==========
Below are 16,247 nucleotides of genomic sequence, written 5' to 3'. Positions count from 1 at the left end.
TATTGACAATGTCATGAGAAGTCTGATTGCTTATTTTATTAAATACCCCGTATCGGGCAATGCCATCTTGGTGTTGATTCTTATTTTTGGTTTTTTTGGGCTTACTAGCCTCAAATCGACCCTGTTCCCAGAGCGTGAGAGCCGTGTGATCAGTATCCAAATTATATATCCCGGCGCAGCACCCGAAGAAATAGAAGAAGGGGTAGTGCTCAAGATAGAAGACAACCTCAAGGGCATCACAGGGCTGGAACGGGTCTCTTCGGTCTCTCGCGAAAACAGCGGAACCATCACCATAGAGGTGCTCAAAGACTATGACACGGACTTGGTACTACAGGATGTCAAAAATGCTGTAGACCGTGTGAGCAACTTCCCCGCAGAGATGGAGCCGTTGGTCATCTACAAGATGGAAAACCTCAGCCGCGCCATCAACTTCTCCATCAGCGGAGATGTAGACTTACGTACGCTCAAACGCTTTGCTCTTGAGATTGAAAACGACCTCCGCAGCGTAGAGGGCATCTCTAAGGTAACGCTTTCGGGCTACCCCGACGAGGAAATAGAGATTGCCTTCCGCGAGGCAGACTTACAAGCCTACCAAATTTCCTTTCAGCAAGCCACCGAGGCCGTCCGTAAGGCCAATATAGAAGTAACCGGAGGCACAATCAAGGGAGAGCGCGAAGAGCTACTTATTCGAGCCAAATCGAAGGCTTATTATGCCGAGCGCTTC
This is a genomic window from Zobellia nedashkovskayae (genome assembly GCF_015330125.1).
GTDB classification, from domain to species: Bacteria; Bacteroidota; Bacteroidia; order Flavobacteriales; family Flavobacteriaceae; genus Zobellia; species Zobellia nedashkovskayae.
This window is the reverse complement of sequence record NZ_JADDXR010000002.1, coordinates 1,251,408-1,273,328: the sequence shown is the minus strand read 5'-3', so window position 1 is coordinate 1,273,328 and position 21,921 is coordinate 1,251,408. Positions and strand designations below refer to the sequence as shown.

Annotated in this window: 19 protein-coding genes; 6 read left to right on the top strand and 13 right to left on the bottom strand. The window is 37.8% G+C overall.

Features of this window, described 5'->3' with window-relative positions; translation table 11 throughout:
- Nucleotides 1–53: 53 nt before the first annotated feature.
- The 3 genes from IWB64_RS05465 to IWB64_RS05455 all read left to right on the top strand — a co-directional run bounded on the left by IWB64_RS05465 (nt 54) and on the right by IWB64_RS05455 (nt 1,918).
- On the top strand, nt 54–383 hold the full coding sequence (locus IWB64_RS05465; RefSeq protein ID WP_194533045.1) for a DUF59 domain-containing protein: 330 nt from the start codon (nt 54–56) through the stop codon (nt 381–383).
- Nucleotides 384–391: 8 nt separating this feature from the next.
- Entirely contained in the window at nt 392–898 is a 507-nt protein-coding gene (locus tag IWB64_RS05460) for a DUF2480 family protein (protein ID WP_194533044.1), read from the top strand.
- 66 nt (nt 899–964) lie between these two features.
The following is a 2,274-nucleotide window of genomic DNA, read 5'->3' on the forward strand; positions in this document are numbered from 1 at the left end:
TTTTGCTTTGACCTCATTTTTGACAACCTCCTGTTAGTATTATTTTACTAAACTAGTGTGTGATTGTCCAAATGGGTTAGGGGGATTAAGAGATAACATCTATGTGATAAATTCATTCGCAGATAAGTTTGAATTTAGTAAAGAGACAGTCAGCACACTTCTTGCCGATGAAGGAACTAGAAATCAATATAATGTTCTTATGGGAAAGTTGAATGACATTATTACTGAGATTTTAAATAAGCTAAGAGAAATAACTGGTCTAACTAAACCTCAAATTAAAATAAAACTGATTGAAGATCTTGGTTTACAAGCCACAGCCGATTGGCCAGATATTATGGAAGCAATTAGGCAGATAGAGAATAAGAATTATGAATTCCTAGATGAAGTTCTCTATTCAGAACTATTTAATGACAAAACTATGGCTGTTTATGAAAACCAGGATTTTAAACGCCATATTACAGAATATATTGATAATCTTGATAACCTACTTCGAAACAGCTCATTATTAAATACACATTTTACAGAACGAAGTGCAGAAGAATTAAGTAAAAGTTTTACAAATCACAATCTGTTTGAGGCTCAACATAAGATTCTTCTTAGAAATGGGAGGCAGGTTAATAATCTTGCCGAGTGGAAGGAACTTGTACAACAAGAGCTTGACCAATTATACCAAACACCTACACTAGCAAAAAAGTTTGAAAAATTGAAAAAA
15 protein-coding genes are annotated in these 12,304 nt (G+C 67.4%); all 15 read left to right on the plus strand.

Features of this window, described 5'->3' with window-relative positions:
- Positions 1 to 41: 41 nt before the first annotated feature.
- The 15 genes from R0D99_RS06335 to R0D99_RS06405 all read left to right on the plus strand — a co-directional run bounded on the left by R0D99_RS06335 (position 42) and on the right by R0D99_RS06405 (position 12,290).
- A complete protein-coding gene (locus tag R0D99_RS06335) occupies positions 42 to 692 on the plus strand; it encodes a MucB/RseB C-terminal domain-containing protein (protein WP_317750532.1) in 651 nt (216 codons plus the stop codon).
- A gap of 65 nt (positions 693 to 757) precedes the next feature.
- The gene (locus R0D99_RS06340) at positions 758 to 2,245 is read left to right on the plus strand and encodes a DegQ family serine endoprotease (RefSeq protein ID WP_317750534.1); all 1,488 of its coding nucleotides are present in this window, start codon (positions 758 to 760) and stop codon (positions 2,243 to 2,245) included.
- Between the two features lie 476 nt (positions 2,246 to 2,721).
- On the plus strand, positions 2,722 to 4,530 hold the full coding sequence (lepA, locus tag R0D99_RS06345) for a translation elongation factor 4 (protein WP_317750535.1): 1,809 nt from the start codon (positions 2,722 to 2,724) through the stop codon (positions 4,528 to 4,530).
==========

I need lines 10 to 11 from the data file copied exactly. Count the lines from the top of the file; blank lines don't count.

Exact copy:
- On the top strand, nt 54–383 hold the full coding sequence (locus IWB64_RS05465; RefSeq protein ID WP_194533045.1) for a DUF59 domain-containing protein: 330 nt from the start codon (nt 54–56) through the stop codon (nt 381–383).
- Nucleotides 384–391: 8 nt separating this feature from the next.